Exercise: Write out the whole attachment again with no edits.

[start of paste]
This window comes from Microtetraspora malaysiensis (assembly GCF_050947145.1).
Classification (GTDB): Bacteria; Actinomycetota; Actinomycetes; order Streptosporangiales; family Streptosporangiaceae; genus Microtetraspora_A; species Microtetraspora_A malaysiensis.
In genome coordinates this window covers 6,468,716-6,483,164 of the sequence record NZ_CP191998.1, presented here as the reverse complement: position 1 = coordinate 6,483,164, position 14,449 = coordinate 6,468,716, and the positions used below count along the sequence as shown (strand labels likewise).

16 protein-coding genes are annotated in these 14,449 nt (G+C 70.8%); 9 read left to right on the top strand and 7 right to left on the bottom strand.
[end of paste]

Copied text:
This window comes from Microtetraspora malaysiensis (assembly GCF_050947145.1).
Classification (GTDB): Bacteria; Actinomycetota; Actinomycetes; order Streptosporangiales; family Streptosporangiaceae; genus Microtetraspora_A; species Microtetraspora_A malaysiensis.
In genome coordinates this window covers 6,468,716-6,483,164 of the sequence record NZ_CP191998.1, presented here as the reverse complement: position 1 = coordinate 6,483,164, position 14,449 = coordinate 6,468,716, and the positions used below count along the sequence as shown (strand labels likewise).

16 protein-coding genes are annotated in these 14,449 nt (G+C 70.8%); 9 read left to right on the top strand and 7 right to left on the bottom strand.